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PowerPoint Presentation by Charlie Cook The University of West Alabama Copyright © 2006 Thomson Business and Economics. All rights reserved. Chapter 2 Environment: Culture, Ethics, and Social Responsibility
2–22–2Copyright © 2006 Thomson Business and Economics. All rights reserved. Learning Outcomes 1.Explain the five internal environmental factors: management and culture, mission, resources, systems process, and structure. 2.List and explain the need for the two primary principles of total quality management (TQM). 3.Describe the three levels of organizational culture and their relationship to each other. 4.Describe how the nine external environmental factors— customers, competitors, suppliers, labor force, shareholders, society, technology, economies, and governments—can affect the internal business environment. 5.Compare the three levels of moral development. After studying this chapter, you should be able to:
2–32–3Copyright © 2006 Thomson Business and Economics. All rights reserved. Learning Outcomes (cont’d) 6.Explain the stakeholders’ approach to ethics. 7.Define the following key terms: internal environment levels of culture organizational culture symbolic leaders mission learning organization stakeholdersexternal environment systems process ethics quality stakeholders’ approach to ethics customer value social responsibility total quality management (TQM)
2–42–4Copyright © 2006 Thomson Business and Economics. All rights reserved. Ideas on Management at Ford and General Motors 1.Who is the top manager at Ford and GM, and what is Ford’s mission? 2.What makes up the Ford culture, and what drives it? 3.What is GM’s worldwide ranking in terms of sales of light vehicles, and which of the company’s competitors are also its partners? 4.What is included in the Ford Motor Company Standards of Corporate Conduct? 5.How is GM socially responsible?
2–52–5Copyright © 2006 Thomson Business and Economics. All rights reserved. The Internal Environment Management and Culture –Organizational culture The values, beliefs, and assumptions about appropriate behavior that members of an organization share. Mission –A organization’s purpose or reason for being Top management’s responsibility to develop a mission with clear measurable objectives. States the unique advantage the firm offers to customers that differentiates it from its competitors. Is relevant to all stakeholders’ interests.
2–62–6Copyright © 2006 Thomson Business and Economics. All rights reserved. Internal Environment Means and Ends Exhibit 2–1
2–72–7Copyright © 2006 Thomson Business and Economics. All rights reserved. The Internal Environment (cont’d) Resources –Human resources –Physical resources –Financial resources –Informational resources Systems Process –The method used to transform inputs into outputs –Process components 1.Inputs 2.Transformation 3.Outputs 4.Feedback
2–82–8Copyright © 2006 Thomson Business and Economics. All rights reserved. The Systems Process Exhibit 2–2
2–92–9Copyright © 2006 Thomson Business and Economics. All rights reserved. The Internal Environment (cont’d) Quality –Comparing a product’s actual functioning to requirements to determine value. Customer value –The perceived benefits of a product, used by customers to determine whether or not to buy a product. Total Quality Management (TQM) –Focusing the organization on the customer to continually improve product value.
2–10Copyright © 2006 Thomson Business and Economics. All rights reserved. The Internal Environment (cont’d) Structure –The way in which resources are grouped to effectively achieve the organization’s mission. –Organizations structure resources to transform inputs into outputs. –All of an organization’s resources must be structured effectively to achieve its mission.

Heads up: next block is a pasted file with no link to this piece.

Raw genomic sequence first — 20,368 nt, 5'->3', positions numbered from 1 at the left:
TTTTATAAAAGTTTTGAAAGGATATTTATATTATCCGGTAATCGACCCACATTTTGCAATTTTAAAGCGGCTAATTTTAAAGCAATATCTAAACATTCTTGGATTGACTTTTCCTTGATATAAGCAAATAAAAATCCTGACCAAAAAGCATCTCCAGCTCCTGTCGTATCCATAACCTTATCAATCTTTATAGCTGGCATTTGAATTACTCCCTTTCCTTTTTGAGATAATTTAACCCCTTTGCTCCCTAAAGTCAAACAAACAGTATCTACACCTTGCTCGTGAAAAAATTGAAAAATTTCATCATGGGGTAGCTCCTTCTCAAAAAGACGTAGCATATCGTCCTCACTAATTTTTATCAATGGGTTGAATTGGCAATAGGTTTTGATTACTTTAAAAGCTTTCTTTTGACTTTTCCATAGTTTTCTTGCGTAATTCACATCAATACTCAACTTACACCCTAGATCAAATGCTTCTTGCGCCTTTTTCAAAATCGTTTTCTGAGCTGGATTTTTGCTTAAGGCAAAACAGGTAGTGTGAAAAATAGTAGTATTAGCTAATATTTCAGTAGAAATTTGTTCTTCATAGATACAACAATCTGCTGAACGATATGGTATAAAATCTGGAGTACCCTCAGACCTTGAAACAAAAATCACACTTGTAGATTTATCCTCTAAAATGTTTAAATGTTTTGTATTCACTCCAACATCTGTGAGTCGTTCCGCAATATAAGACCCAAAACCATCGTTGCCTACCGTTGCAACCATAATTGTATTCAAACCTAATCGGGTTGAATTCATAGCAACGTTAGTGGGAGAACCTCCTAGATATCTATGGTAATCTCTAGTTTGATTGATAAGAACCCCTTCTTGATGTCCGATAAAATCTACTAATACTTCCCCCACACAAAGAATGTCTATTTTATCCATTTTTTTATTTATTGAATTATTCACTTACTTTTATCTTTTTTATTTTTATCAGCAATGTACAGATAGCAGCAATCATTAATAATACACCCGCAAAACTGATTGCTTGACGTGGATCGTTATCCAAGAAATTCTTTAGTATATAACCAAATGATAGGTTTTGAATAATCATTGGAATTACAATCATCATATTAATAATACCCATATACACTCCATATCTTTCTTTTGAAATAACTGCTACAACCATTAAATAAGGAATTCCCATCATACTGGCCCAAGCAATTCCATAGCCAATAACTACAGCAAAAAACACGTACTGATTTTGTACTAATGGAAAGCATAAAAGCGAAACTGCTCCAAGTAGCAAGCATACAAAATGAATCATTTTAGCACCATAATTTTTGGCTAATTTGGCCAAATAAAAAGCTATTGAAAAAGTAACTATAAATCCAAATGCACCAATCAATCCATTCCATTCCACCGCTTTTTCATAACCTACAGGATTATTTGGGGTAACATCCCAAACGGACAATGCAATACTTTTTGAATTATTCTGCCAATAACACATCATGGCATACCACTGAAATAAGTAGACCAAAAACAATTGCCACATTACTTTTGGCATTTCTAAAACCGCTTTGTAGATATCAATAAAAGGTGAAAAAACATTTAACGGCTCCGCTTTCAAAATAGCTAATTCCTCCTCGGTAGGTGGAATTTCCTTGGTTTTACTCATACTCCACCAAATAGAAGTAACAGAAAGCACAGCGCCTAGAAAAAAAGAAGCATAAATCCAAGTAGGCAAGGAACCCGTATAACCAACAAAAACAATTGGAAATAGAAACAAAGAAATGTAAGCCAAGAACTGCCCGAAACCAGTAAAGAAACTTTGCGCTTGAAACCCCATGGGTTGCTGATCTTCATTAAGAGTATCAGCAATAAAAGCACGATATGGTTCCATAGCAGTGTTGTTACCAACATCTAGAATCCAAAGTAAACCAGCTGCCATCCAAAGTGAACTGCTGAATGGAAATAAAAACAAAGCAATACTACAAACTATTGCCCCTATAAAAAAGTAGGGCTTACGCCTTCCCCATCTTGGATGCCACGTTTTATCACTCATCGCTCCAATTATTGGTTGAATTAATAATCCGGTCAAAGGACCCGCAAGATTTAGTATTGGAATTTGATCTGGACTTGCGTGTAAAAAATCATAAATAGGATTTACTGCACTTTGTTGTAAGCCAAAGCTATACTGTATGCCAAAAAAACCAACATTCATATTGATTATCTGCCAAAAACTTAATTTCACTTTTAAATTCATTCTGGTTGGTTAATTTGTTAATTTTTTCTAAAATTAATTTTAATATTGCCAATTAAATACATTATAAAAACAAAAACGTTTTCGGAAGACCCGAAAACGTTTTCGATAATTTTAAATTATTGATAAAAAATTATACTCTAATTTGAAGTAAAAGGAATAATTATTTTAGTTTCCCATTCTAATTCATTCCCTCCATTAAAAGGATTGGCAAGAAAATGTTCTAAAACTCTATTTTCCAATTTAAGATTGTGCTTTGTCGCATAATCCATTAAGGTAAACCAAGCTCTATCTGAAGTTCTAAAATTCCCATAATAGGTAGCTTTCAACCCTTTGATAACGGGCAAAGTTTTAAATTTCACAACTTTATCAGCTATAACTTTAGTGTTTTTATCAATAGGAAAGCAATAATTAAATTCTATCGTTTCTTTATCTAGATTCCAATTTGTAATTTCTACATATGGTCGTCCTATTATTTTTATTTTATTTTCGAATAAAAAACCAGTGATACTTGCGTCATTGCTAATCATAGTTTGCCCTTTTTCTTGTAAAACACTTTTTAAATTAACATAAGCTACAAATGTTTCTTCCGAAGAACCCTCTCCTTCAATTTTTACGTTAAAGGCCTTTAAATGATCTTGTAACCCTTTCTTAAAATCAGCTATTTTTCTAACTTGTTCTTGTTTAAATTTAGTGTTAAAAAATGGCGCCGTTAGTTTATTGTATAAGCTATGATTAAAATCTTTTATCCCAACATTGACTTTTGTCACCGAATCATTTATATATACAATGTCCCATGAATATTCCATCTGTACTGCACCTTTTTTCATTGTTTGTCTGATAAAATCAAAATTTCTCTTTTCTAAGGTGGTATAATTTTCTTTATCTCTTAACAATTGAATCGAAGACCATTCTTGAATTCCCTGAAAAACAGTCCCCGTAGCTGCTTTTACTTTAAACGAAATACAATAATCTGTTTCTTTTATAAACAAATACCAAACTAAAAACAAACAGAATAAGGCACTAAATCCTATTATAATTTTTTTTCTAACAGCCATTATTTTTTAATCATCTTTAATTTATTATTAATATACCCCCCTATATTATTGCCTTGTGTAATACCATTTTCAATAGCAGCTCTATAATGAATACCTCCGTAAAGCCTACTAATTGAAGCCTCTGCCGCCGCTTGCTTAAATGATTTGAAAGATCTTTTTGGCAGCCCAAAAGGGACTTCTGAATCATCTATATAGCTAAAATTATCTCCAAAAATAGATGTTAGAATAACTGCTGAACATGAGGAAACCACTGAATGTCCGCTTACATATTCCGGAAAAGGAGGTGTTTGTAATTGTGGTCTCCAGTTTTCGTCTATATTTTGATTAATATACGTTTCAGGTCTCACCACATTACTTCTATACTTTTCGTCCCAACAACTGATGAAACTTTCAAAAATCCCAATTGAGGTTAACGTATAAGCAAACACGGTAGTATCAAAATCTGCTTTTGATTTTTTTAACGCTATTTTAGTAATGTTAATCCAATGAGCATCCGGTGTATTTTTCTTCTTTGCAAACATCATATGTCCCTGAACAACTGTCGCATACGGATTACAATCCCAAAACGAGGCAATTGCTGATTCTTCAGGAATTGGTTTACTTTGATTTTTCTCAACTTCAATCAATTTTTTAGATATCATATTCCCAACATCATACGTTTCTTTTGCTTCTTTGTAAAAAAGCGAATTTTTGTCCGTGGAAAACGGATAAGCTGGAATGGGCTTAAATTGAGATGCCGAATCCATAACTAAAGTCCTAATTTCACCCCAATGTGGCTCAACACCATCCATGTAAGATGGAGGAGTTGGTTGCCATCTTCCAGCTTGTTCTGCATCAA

2–11Copyright © 2006 Thomson Business and Economics. All rights reserved. Components of the Internal Environment Exhibit 2–3
2–12Copyright © 2006 Thomson Business and Economics. All rights reserved.
2–13Copyright © 2006 Thomson Business and Economics. All rights reserved. Organizational Culture Learning the Organization’s Culture –Heroes –Stories –Slogans –Symbols –Ceremonies Three Levels of Culture –Level 1. Behavior includes the observable things that people do and say, or the actions employees take; also called the visible level. –Level 2. Values represent the way people believe they ought to behave, and beliefs represent “if-then” statements: If I do X, then Y will happen.”. –Level 3. Assumptions are value and beliefs that are so deeply ingrained that they are considered unquestionably true.
2–14Copyright © 2006 Thomson Business and Economics. All rights reserved. Three Levels of Organizational Culture Exhibit 2–4
2–15Copyright © 2006 Thomson Business and Economics. All rights reserved. Organizational Culture (cont’d) Strong Cultures –Have employees who subconsciously know the shared assumptions; consciously know the values and beliefs; agree with the shared assumptions, values, and beliefs, and behave as expected. Advantage: benefit from easier communication and cooperation; unity of direction; and consensus is easier to reach Disadvantage: threat of becoming stagnant Weak Cultures –Have employees who do not behave as expected and do not agree with the shared values.
2–16Copyright © 2006 Thomson Business and Economics. All rights reserved.
2–17Copyright © 2006 Thomson Business and Economics. All rights reserved. Organizational Culture (cont’d) Managing, Changing, and Merging Cultures –Symbolic Leaders Articulate a vision for the organization and reinforce the culture through slogans, symbols, and ceremonies. Facilitate cultural change and/or mergers. Learning Organizations –Have cultures that value sharing knowledge to adapt to the changing environment and continuously improve. Strong leadership, team-based structure, employee empowerment, open information, a participative strategy, and a strong adaptive culture